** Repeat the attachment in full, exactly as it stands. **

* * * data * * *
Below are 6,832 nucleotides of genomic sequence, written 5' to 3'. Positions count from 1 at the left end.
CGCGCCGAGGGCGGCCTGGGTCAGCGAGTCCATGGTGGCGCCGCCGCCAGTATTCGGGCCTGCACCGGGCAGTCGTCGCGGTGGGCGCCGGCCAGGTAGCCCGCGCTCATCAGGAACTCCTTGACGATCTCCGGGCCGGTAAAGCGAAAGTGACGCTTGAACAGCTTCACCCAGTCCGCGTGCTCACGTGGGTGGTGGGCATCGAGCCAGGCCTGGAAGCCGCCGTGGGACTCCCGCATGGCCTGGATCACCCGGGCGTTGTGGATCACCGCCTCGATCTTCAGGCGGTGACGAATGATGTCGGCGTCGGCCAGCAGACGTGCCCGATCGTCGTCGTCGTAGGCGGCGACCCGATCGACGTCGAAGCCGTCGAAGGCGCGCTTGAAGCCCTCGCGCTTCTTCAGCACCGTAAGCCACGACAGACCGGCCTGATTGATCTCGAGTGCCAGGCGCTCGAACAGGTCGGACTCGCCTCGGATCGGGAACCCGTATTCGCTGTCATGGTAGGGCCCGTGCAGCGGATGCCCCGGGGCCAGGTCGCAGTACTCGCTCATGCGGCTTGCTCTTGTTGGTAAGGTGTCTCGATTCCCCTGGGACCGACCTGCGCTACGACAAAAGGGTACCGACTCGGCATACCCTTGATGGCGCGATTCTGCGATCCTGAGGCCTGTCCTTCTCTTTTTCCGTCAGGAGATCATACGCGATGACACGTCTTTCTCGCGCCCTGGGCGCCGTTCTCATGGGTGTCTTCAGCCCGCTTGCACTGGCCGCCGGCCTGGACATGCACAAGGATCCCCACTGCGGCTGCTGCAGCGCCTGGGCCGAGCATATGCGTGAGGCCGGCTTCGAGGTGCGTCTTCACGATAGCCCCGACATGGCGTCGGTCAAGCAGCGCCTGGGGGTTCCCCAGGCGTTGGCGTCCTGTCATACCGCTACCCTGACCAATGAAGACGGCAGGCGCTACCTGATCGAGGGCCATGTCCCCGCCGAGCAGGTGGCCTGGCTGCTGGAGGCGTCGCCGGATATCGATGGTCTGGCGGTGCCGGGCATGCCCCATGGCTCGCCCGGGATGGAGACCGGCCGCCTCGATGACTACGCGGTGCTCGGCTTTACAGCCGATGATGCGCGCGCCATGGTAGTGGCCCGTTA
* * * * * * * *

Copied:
Below are 6,832 nucleotides of genomic sequence, written 5' to 3'. Positions count from 1 at the left end.
CGCGCCGAGGGCGGCCTGGGTCAGCGAGTCCATGGTGGCGCCGCCGCCAGTATTCGGGCCTGCACCGGGCAGTCGTCGCGGTGGGCGCCGGCCAGGTAGCCCGCGCTCATCAGGAACTCCTTGACGATCTCCGGGCCGGTAAAGCGAAAGTGACGCTTGAACAGCTTCACCCAGTCCGCGTGCTCACGTGGGTGGTGGGCATCGAGCCAGGCCTGGAAGCCGCCGTGGGACTCCCGCATGGCCTGGATCACCCGGGCGTTGTGGATCACCGCCTCGATCTTCAGGCGGTGACGAATGATGTCGGCGTCGGCCAGCAGACGTGCCCGATCGTCGTCGTCGTAGGCGGCGACCCGATCGACGTCGAAGCCGTCGAAGGCGCGCTTGAAGCCCTCGCGCTTCTTCAGCACCGTAAGCCACGACAGACCGGCCTGATTGATCTCGAGTGCCAGGCGCTCGAACAGGTCGGACTCGCCTCGGATCGGGAACCCGTATTCGCTGTCATGGTAGGGCCCGTGCAGCGGATGCCCCGGGGCCAGGTCGCAGTACTCGCTCATGCGGCTTGCTCTTGTTGGTAAGGTGTCTCGATTCCCCTGGGACCGACCTGCGCTACGACAAAAGGGTACCGACTCGGCATACCCTTGATGGCGCGATTCTGCGATCCTGAGGCCTGTCCTTCTCTTTTTCCGTCAGGAGATCATACGCGATGACACGTCTTTCTCGCGCCCTGGGCGCCGTTCTCATGGGTGTCTTCAGCCCGCTTGCACTGGCCGCCGGCCTGGACATGCACAAGGATCCCCACTGCGGCTGCTGCAGCGCCTGGGCCGAGCATATGCGTGAGGCCGGCTTCGAGGTGCGTCTTCACGATAGCCCCGACATGGCGTCGGTCAAGCAGCGCCTGGGGGTTCCCCAGGCGTTGGCGTCCTGTCATACCGCTACCCTGACCAATGAAGACGGCAGGCGCTACCTGATCGAGGGCCATGTCCCCGCCGAGCAGGTGGCCTGGCTGCTGGAGGCGTCGCCGGATATCGATGGTCTGGCGGTGCCGGGCATGCCCCATGGCTCGCCCGGGATGGAGACCGGCCGCCTCGATGACTACGCGGTGCTCGGCTTTACAGCCGATGATGCGCGCGCCATGGTAGTGGCCCGTTA